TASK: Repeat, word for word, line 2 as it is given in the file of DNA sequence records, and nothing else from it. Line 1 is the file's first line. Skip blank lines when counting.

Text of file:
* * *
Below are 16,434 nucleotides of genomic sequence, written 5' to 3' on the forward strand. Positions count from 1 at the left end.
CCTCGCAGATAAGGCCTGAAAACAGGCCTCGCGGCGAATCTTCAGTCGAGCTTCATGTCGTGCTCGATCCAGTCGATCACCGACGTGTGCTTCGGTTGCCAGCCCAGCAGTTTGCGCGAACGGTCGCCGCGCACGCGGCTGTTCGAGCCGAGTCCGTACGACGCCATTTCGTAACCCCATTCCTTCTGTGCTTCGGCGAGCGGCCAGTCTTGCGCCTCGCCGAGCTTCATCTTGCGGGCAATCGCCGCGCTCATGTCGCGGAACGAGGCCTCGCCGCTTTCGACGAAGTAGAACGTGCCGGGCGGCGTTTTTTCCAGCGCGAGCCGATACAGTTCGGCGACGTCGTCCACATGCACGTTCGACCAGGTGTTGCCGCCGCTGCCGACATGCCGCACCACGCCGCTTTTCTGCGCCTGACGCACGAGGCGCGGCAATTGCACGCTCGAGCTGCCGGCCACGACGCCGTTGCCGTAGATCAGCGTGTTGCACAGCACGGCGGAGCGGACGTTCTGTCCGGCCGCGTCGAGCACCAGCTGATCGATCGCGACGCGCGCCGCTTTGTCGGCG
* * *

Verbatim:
CCTCGCAGATAAGGCCTGAAAACAGGCCTCGCGGCGAATCTTCAGTCGAGCTTCATGTCGTGCTCGATCCAGTCGATCACCGACGTGTGCTTCGGTTGCCAGCCCAGCAGTTTGCGCGAACGGTCGCCGCGCACGCGGCTGTTCGAGCCGAGTCCGTACGACGCCATTTCGTAACCCCATTCCTTCTGTGCTTCGGCGAGCGGCCAGTCTTGCGCCTCGCCGAGCTTCATCTTGCGGGCAATCGCCGCGCTCATGTCGCGGAACGAGGCCTCGCCGCTTTCGACGAAGTAGAACGTGCCGGGCGGCGTTTTTTCCAGCGCGAGCCGATACAGTTCGGCGACGTCGTCCACATGCACGTTCGACCAGGTGTTGCCGCCGCTGCCGACATGCCGCACCACGCCGCTTTTCTGCGCCTGACGCACGAGGCGCGGCAATTGCACGCTCGAGCTGCCGGCCACGACGCCGTTGCCGTAGATCAGCGTGTTGCACAGCACGGCGGAGCGGACGTTCTGTCCGGCCGCGTCGAGCACCAGCTGATCGATCGCGACGCGCGCCGCTTTGTCGGCG